The Drake Law School is investigating an incident in which a student allegedly wrote a note using an anti-LGBTQ slur during a class, according to an email sent to the law school community by Dean Jerry Anderson on Sept. 26.
“A situation arising in a law school classroom was reported last week which raises questions about our community’s commitment to professionalism and civility,” Anderson said in the email. “The report concerned a student writing a note using a slur disparaging LGBTQIA people.”
Second-year law student Nicole Lancaster, who identifies as part of the LGBTQ community, was in the classroom when the incident occurred. According to Lancaster, the class had been discussing the 2015 Supreme Court decision Obergefell v. Hodges, in which the court ruled that same-sex couples have a fundamental right to marry guaranteed by the due process clause and the equal protection clause of the 14th Amendment.
“A note card was written…they (the student) were trying to act like they were putting the name of the case and then facts about the case on the back of it,” Lancaster said. “And when they were writing the facts about the case on the back of it, they used a homophobic slur.”
The student then allegedly showed the note card containing the anti-LGBTQ slur to three other students, including Lancaster.
“I really got uncomfortable. Because when I first saw it, I was just honestly shocked,” Lancaster said. “Like, it was a complete shock to think that somebody would even write it really, especially…that it was not a word that’s used ever anymore. So definitely, shock was one of my first reactions.”
Lancaster believes the student intended it as a joke and lacked “the emotional competency to understand that it wasn’t okay to say.”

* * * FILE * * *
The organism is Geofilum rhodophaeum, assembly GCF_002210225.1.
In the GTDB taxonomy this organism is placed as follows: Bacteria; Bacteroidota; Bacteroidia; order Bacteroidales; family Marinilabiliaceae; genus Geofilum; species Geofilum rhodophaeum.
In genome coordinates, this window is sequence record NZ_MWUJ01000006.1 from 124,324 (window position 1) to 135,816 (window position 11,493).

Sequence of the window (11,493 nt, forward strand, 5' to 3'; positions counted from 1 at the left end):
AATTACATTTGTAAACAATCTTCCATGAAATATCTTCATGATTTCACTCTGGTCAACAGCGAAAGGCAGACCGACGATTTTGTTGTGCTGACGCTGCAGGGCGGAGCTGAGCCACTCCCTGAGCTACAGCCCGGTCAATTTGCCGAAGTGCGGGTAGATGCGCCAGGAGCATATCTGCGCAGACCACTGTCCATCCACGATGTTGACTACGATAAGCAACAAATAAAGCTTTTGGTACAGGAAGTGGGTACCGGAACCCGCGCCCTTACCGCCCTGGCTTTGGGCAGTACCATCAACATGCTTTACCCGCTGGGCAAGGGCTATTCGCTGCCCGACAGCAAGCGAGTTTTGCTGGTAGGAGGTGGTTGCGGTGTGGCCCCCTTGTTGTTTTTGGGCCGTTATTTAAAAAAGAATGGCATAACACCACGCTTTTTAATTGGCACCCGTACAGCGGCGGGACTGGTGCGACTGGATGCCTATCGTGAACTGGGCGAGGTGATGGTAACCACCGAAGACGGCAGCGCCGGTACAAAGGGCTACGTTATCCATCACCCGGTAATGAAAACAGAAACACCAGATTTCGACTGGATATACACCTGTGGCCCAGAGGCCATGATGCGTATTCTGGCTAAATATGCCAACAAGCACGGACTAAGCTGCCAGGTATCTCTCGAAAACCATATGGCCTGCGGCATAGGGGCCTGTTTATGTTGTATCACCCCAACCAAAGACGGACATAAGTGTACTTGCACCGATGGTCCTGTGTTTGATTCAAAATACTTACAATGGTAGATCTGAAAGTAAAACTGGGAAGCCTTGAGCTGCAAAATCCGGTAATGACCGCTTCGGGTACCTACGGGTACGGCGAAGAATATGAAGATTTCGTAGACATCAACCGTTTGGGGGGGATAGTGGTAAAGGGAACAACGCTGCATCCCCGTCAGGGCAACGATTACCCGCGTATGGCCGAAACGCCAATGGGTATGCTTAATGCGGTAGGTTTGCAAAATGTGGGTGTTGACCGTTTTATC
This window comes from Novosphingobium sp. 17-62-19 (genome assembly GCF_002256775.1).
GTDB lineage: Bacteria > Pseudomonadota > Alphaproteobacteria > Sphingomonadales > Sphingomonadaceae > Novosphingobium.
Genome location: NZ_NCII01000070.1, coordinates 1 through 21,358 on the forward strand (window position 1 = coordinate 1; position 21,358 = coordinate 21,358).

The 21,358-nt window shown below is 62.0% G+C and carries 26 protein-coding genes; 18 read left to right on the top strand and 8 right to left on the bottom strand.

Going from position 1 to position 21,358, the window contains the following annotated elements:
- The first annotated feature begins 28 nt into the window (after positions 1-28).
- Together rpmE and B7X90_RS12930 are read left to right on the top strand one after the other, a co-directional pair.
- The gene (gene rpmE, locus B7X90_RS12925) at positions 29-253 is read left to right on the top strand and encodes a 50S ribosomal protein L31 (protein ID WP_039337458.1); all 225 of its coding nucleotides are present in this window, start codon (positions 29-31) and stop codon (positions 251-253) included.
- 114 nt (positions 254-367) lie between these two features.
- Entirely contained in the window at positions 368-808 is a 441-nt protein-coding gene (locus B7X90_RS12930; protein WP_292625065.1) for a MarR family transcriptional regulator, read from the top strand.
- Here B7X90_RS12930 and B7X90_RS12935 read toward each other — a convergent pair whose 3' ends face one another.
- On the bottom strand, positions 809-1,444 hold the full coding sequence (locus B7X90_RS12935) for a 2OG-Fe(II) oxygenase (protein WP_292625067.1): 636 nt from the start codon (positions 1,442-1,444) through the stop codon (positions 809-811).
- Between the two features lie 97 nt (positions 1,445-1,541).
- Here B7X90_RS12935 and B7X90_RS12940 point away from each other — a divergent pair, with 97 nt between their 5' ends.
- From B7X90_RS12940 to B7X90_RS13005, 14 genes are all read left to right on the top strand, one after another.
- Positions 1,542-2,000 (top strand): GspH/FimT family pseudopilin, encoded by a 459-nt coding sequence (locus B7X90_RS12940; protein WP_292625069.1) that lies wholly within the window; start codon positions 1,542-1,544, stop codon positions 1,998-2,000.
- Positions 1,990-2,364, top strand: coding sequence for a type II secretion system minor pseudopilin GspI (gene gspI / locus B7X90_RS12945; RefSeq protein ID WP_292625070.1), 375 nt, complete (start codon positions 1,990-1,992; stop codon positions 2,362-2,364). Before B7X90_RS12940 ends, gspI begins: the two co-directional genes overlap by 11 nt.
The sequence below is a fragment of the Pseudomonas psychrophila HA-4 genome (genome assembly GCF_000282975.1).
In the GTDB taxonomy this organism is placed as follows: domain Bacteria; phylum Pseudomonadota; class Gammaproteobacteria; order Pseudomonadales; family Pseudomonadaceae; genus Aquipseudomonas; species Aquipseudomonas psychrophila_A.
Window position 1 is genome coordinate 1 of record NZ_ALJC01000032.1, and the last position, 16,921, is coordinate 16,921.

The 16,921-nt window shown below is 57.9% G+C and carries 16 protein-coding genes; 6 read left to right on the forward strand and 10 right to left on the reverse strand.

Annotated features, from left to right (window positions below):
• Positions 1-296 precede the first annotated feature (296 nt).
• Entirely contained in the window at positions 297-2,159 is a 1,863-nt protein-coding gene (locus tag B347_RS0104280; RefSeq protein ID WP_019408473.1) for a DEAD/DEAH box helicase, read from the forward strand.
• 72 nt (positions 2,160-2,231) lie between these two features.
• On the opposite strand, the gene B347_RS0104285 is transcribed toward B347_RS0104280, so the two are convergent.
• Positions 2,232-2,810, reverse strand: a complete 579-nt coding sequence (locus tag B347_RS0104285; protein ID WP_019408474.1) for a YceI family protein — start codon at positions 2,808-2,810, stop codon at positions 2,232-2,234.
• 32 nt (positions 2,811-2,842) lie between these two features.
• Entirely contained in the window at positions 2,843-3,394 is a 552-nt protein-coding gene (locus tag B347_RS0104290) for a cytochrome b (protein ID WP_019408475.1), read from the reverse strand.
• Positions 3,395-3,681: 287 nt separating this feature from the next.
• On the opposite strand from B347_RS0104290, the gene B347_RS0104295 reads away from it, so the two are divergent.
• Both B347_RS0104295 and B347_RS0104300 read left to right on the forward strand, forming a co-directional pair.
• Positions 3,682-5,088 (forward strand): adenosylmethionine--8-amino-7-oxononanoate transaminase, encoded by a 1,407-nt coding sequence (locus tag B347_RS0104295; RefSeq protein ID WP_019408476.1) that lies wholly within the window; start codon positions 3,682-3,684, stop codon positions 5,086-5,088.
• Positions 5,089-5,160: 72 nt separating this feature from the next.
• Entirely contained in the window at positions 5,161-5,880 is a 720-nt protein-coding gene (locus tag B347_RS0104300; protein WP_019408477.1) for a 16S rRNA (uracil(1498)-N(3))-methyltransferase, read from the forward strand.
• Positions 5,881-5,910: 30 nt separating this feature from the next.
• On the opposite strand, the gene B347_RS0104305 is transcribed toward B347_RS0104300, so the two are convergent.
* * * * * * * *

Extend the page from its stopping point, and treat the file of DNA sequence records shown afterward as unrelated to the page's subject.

“They have met my fiancée, and I don’t think they understood how hurtful that specific word could be,” Lancaster said. “I think they knew that it was something that you didn’t say – like, they showed me as a joke. And they stated multiple times that they’ve shown me other jokes and everything, but it was nothing that ever went to…a slur.”
A fellow classmate reported the incident to law school administration, who conducted interviews with the students involved. Lancaster was interviewed twice about the situation and was pleased with the immediate action from law school leaders.
“They were offering a lot of support. They handled this situation with a lot of grace, especially because of how the rumor mill kind of started,” Lancaster said. “They also have taken it upon themselves to go ahead and deal with it in a manner that they think appropriate. And they also asked me if I felt like I wanted them to do anything else…so we have talked about bringing in a diversity, equity and inclusion speaker that they want to set up like a seminar just to better understand and help people be educated on this stuff.”
Other students who spoke with Lancaster after the incident shared her concerns about the note, especially given that “integrity is a huge thing” in the field of law, she said.
“It definitely had an impact on a lot of people, especially in the LGBT community, because the slur was just something that is very hurtful,” Lancaster said. “And so it had a large impact on not just me who saw it, but once a rumor started going…I’ve talked to a lot of them (students) and it’s made a lot of people upset. And really, people I think are just upset that’s still happening, because we feel like we’re a really close class and that we are better than that.”
In his Sept. 26 email, Anderson reminded the law school community of the Code of Student Conduct and the pledge that incoming law students took during orientation, which includes a promise to “service without prejudice, integrity without compromise and to civility and professionalism in all my interactions.”
“The dean’s office will investigate any allegations of misconduct in accordance with the procedures set out in the Code of Student Conduct and take appropriate action,” Anderson said in the email. “Please know that these investigations take time but that we work diligently toward resolution in a timely manner.”
In the email, Anderson reiterated the law school’s dedication to supporting historically marginalized groups and acknowledged the harm caused by incidents like this.
“I hope that as a community we can reinforce these principles and focus on fostering the supportive environment we all want at Drake Law,” Anderson said in the email. “In that regard, I have asked the chair of our Diversity Equity and Inclusion Committee to consider what kinds of structured conversations or other programming might help us improve our awareness and understanding of each other.”
Anderson declined a request for comment, citing the ongoing Student Code of Conduct investigation.
Managing editor Lia Reichmann contributed to reporting.